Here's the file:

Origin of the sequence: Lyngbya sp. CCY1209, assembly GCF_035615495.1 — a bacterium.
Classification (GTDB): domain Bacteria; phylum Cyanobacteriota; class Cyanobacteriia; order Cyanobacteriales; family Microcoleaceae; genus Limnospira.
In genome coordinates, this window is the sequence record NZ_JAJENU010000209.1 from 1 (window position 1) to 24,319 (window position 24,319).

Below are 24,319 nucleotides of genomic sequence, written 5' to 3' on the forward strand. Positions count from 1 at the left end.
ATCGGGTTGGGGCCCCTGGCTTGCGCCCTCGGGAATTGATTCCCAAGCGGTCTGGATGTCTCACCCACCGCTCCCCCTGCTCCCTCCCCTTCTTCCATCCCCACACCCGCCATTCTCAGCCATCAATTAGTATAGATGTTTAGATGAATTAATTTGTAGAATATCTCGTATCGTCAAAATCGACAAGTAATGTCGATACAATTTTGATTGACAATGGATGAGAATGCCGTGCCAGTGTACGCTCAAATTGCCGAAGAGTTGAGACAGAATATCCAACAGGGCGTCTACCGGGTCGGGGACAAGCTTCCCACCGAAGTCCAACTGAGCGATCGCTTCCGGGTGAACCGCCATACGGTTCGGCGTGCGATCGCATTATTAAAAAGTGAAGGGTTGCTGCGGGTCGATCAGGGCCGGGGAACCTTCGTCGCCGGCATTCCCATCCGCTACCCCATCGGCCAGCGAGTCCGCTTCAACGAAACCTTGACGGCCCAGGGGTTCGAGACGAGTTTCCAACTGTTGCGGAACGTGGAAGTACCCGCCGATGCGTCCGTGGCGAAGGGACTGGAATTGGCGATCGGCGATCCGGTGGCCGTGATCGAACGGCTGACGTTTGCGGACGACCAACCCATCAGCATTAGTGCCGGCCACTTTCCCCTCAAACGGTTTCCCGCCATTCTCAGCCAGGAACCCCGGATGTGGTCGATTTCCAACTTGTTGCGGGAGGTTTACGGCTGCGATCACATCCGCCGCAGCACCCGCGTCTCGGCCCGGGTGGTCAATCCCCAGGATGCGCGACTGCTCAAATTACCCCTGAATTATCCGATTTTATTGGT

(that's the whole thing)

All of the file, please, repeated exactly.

Origin of the sequence: Lyngbya sp. CCY1209, assembly GCF_035615495.1 — a bacterium.
Classification (GTDB): domain Bacteria; phylum Cyanobacteriota; class Cyanobacteriia; order Cyanobacteriales; family Microcoleaceae; genus Limnospira.
In genome coordinates, this window is the sequence record NZ_JAJENU010000209.1 from 1 (window position 1) to 24,319 (window position 24,319).

Below are 24,319 nucleotides of genomic sequence, written 5' to 3' on the forward strand. Positions count from 1 at the left end.
ATCGGGTTGGGGCCCCTGGCTTGCGCCCTCGGGAATTGATTCCCAAGCGGTCTGGATGTCTCACCCACCGCTCCCCCTGCTCCCTCCCCTTCTTCCATCCCCACACCCGCCATTCTCAGCCATCAATTAGTATAGATGTTTAGATGAATTAATTTGTAGAATATCTCGTATCGTCAAAATCGACAAGTAATGTCGATACAATTTTGATTGACAATGGATGAGAATGCCGTGCCAGTGTACGCTCAAATTGCCGAAGAGTTGAGACAGAATATCCAACAGGGCGTCTACCGGGTCGGGGACAAGCTTCCCACCGAAGTCCAACTGAGCGATCGCTTCCGGGTGAACCGCCATACGGTTCGGCGTGCGATCGCATTATTAAAAAGTGAAGGGTTGCTGCGGGTCGATCAGGGCCGGGGAACCTTCGTCGCCGGCATTCCCATCCGCTACCCCATCGGCCAGCGAGTCCGCTTCAACGAAACCTTGACGGCCCAGGGGTTCGAGACGAGTTTCCAACTGTTGCGGAACGTGGAAGTACCCGCCGATGCGTCCGTGGCGAAGGGACTGGAATTGGCGATCGGCGATCCGGTGGCCGTGATCGAACGGCTGACGTTTGCGGACGACCAACCCATCAGCATTAGTGCCGGCCACTTTCCCCTCAAACGGTTTCCCGCCATTCTCAGCCAGGAACCCCGGATGTGGTCGATTTCCAACTTGTTGCGGGAGGTTTACGGCTGCGATCACATCCGCCGCAGCACCCGCGTCTCGGCCCGGGTGGTCAATCCCCAGGATGCGCGACTGCTCAAATTACCCCTGAATTATCCGATTTTATTGGT